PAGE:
Keeping Up from the 2016 AAEP Convention: Managing Trigeminal Nerve-Mediated Headshaking

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Editor's note: Each year, the American Association of Equine Practitioners (AAEP) Convention brings forward cutting-edge scientific topics. This venue provides excellent continuing education for equine practitioners from around the world, giving insights into state-of-the-art medical, surgical and business strategies. At the 2016 Convention in Orlando, Florida, interesting papers were presented at the Kester News Hour. Many of the papers discussed have practical implications for common problems in equine medicine and surgery. In addition, this information can help provide practitioners with material to educate clients in the best health care for their horses. We will cover four of these topics in separate articles on EquiManagement.com.

Credit: iStock.com Horses with head shaking in a small study were helped to some degree by using PENS treatment.

Credit: iStock.com Horses with head shaking in a small study were helped to some degree by using PENS treatment.

Management of Trigeminal Nerve-Mediated Headshaking

Managing headshaking horses can be fraught with great frustration for horse owner and veterinarian. Looking at seven horses with trigeminal-mediated headshaking, a study (Roberts, V.L.; Patel, N.K.; Tremaine, W.H. Neuromodulation using percutaneous electrical nerve stimulation for the management of trigeminal-mediated headshaking: A safe procedure resulting in medium-term remission in five of seven horses. Equine Vet J. 2016 Mar;48(2):201-4) evaluated the success rate and horse tolerance of anesthetizing the caudal aspect of the infra-orbital nerve using percutaneous electrical nerve stimulation (PENS). This technique passes an electrical current for 25 minutes through a probe placed under ultrasound guidance adjacent to the nerve. Prior to insertion of the probe, the area is desensitized using local anesthetic. Each horse received 3-4 treatments. The initial nerve stimulation resulted in success in 6 of 7 horses. Five horses continued to respond to 2-4 subsequent treatments. Success was measured as return to activity even if the headshaking was not entirely resolved.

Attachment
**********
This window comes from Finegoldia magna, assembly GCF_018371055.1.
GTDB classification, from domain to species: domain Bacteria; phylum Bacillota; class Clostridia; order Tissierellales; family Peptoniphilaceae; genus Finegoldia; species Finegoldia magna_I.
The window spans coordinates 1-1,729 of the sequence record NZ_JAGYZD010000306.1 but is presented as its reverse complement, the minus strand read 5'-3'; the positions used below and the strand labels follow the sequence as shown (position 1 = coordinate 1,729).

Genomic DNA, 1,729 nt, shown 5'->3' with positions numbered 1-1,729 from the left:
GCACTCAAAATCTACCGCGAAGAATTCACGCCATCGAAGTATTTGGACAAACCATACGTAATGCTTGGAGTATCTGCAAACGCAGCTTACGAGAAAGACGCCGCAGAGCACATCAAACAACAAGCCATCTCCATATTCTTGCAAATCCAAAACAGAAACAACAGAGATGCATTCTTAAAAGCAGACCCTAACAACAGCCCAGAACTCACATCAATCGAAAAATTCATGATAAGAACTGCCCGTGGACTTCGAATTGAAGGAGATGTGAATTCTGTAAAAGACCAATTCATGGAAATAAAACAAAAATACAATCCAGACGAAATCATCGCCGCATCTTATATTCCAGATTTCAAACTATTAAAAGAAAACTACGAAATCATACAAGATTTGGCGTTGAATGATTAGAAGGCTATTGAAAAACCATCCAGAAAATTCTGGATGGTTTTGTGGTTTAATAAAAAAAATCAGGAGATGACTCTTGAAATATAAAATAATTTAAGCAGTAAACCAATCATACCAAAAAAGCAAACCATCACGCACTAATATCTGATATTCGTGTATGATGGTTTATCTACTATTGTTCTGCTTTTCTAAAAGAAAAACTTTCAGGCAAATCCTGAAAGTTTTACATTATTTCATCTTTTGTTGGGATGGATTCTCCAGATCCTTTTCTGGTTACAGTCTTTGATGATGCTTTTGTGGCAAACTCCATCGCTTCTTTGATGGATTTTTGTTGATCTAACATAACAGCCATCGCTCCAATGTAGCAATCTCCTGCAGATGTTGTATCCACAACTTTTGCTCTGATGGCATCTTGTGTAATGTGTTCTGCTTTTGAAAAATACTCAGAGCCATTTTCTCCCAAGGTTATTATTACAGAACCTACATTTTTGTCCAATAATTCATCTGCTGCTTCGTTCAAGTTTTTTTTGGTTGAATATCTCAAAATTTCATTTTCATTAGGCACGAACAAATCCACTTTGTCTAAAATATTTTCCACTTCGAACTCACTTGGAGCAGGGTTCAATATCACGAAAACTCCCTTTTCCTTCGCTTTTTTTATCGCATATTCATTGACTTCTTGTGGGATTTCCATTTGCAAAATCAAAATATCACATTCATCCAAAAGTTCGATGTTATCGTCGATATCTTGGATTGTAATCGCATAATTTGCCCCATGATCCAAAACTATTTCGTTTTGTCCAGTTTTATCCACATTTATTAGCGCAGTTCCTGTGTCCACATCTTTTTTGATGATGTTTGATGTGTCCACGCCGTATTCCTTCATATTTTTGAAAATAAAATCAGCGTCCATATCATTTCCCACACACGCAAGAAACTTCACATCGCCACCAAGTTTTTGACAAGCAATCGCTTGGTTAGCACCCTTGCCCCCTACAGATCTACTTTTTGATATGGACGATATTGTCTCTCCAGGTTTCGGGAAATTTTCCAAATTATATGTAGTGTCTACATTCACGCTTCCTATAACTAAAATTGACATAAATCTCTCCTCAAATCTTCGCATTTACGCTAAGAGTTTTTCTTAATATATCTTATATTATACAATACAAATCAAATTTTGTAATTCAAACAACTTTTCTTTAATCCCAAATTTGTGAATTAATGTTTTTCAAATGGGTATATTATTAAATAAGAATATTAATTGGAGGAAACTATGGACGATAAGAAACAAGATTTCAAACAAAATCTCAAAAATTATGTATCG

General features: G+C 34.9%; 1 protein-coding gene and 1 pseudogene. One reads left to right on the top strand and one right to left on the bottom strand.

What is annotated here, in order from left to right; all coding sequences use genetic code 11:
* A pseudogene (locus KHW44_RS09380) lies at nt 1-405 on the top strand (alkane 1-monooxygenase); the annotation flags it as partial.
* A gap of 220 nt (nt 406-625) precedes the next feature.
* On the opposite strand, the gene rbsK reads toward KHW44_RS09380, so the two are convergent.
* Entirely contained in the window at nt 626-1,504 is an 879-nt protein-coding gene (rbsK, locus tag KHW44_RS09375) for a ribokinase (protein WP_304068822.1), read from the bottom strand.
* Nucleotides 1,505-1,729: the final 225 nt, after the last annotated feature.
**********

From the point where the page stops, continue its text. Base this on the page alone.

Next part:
PENS was well tolerated by the horses. Although the technique didn’t achieve complete remission, it did lengthen the remission period. By the third treatment, headshaking horses in the study went into remission for as much as four months. This promising intervention may need to be continued indefinitely with repeat treatments but it shows potential for returning trigeminal-mediated headshaking horses to comfort and performance.

The Take Home

Common medical conditions seen by equine practitioners continue to be researched for better approaches and solutions. Having this knowledge in hand enables veterinarians to keep abreast of cutting-edge advances. Clients benefitting from this information will be better served, hopefully with improved outcomes for their equine partners. Client satisfaction from favorable outcomes is not only gratifying to the practitioner but it also inspires loyalty to your practice.


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